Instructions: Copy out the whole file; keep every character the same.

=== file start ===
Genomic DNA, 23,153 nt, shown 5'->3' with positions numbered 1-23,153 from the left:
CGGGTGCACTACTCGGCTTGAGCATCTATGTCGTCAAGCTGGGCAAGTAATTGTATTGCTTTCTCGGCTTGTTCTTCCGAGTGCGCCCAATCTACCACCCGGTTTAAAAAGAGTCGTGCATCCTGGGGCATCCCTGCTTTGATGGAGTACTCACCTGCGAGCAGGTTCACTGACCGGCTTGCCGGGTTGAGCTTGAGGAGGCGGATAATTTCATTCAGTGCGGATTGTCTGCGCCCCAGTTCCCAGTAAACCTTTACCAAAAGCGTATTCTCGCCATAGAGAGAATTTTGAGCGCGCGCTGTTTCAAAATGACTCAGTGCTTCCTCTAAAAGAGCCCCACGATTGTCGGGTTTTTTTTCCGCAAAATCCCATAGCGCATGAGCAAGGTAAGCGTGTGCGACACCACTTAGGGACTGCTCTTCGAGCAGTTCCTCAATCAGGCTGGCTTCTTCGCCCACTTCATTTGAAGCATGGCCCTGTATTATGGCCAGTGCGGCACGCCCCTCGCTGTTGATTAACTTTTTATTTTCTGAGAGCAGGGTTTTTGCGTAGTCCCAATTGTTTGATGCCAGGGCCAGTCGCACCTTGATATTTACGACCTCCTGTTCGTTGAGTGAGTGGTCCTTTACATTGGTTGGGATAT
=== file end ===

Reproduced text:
Genomic DNA, 23,153 nt, shown 5'->3' with positions numbered 1-23,153 from the left:
CGGGTGCACTACTCGGCTTGAGCATCTATGTCGTCAAGCTGGGCAAGTAATTGTATTGCTTTCTCGGCTTGTTCTTCCGAGTGCGCCCAATCTACCACCCGGTTTAAAAAGAGTCGTGCATCCTGGGGCATCCCTGCTTTGATGGAGTACTCACCTGCGAGCAGGTTCACTGACCGGCTTGCCGGGTTGAGCTTGAGGAGGCGGATAATTTCATTCAGTGCGGATTGTCTGCGCCCCAGTTCCCAGTAAACCTTTACCAAAAGCGTATTCTCGCCATAGAGAGAATTTTGAGCGCGCGCTGTTTCAAAATGACTCAGTGCTTCCTCTAAAAGAGCCCCACGATTGTCGGGTTTTTTTTCCGCAAAATCCCATAGCGCATGAGCAAGGTAAGCGTGTGCGACACCACTTAGGGACTGCTCTTCGAGCAGTTCCTCAATCAGGCTGGCTTCTTCGCCCACTTCATTTGAAGCATGGCCCTGTATTATGGCCAGTGCGGCACGCCCCTCGCTGTTGATTAACTTTTTATTTTCTGAGAGCAGGGTTTTTGCGTAGTCCCAATTGTTTGATGCCAGGGCCAGTCGCACCTTGATATTTACGACCTCCTGTTCGTTGAGTGAGTGGTCCTTTACATTGGTTGGGATAT